Thorac Cardiovasc Surg 2019; 67(02): 092-097
DOI: 10.1055/s-0038-1660802
Original Cardiovascular
Georg Thieme Verlag KG Stuttgart · New York

Wearable Cardioverter–Defibrillators following Cardiac Surgery—A Single-Center Experience

Jan Heimeshoff
1  Cardiothoracic Transplantation and Vascular Surgery, Hannover Medical School, Hannover, Germany
,
Constanze Merz
1  Cardiothoracic Transplantation and Vascular Surgery, Hannover Medical School, Hannover, Germany
,
Marcel Ricklefs
1  Cardiothoracic Transplantation and Vascular Surgery, Hannover Medical School, Hannover, Germany
,
Felix Kirchhoff
1  Cardiothoracic Transplantation and Vascular Surgery, Hannover Medical School, Hannover, Germany
,
Axel Haverich
1  Cardiothoracic Transplantation and Vascular Surgery, Hannover Medical School, Hannover, Germany
,
Christoph Bara
1  Cardiothoracic Transplantation and Vascular Surgery, Hannover Medical School, Hannover, Germany
,
Christian Kühn
1  Cardiothoracic Transplantation and Vascular Surgery, Hannover Medical School, Hannover, Germany
› Author Affiliations
Further Information

Publication History

18 March 2018

30 April 2018

Publication Date:
20 June 2018 (online)

Abstract

Background A wearable cardioverter–defibrillator (WCD) can terminate ventricular fibrillation and ventricular tachycardias via electrical shock and thus give transient protection from sudden cardiac death. We investigated its role after cardiac surgery.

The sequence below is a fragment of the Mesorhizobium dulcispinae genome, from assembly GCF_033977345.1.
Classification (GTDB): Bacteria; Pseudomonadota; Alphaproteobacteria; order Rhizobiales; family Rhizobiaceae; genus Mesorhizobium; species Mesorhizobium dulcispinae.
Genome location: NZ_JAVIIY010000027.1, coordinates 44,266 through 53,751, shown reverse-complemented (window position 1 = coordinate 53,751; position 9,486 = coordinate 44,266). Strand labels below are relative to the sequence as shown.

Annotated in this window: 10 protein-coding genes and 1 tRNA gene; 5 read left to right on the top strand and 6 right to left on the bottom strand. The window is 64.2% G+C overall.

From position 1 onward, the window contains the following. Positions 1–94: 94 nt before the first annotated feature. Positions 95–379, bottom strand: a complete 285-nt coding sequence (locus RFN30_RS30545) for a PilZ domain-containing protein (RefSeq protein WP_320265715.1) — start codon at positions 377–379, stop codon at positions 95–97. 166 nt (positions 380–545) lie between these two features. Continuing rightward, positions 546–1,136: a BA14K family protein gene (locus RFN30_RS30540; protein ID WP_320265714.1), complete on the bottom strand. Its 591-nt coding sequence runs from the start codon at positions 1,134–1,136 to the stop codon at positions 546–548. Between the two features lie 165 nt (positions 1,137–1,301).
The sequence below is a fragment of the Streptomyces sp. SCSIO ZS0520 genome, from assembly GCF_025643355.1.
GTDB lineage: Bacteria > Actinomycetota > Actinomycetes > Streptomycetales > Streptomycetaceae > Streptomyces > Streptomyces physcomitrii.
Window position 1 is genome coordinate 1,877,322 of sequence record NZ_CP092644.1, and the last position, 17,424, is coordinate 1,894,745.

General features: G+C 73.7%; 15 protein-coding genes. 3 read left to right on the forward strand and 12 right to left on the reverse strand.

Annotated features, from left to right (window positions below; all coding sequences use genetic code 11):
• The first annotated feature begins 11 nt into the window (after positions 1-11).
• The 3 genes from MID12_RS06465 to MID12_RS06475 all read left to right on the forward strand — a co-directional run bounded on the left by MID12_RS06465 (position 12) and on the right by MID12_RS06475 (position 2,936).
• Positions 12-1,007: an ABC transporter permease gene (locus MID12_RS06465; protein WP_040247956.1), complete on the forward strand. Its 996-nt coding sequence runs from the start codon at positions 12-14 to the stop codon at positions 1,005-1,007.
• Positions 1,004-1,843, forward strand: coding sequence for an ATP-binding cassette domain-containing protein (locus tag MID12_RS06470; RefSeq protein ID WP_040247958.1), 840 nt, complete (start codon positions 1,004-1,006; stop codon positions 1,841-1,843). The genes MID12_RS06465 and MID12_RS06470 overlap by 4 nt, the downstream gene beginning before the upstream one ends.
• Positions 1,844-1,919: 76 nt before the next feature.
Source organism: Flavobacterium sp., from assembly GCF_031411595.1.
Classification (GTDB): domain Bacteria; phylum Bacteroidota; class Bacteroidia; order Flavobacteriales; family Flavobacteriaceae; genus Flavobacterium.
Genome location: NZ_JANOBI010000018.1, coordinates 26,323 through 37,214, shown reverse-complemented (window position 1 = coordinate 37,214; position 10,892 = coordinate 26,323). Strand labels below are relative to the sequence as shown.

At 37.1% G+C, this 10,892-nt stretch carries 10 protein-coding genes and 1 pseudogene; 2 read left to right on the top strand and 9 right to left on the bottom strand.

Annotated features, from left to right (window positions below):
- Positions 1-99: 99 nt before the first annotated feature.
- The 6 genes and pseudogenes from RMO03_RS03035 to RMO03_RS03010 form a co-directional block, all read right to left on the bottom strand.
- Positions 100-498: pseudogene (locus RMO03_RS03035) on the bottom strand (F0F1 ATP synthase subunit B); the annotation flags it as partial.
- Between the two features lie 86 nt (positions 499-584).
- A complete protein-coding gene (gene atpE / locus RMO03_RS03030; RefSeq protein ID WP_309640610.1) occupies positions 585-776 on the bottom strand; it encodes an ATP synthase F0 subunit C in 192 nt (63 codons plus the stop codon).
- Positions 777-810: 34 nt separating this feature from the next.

Methods We retrospectively analyzed all patients who were discharged with a WCD from cardiac surgery department. The WCD was prescribed for patients with a left ventricular ejection fraction (LVEF) of ≤35% or an explanted implantable cardioverter–defibrillator (ICD).

Results A total of 100 patients were included in this study, the majority (n = 59) had received coronary artery bypass graft surgery. The median wearing time of a WCD patient was 23.5 hours per day. LVEF was 28.9 ± 8% after surgery and improved in the follow-up to 36.7 ± 11% (p < 0.001). Three patients were successfully defibrillated. Ten patients experienced ventricular tachycardias. No inappropriate shocks were given. An ICD was implanted in 25 patients after the WCD wearing period.

Conclusion Ventricular arrhythmias occurred in 13% of the investigated patients. LVEF improved significantly after 3 months, and thus a permanent ICD implantation was avoided in several cases. Sternotomy did not impair wearing time of the WCD. A WCD can effectively protect patients against ventricular tachyarrhythmias after cardiac surgery.

Note

The study was presented at the annual meeting of [blinded]. Annual meeting of the German Society for Thoracic and Cardiovascular Surgery (DGTHG) on February 19th, 2018 at Leipzig, Germany.


Limitations

The study provides new data on the use of wearable defibrillators in patients following cardiac surgery, but it is limited due to its retrospective design. The results may be skewed because only 100 patients over the course of 5 years were included which led to a heterogeneous cohort.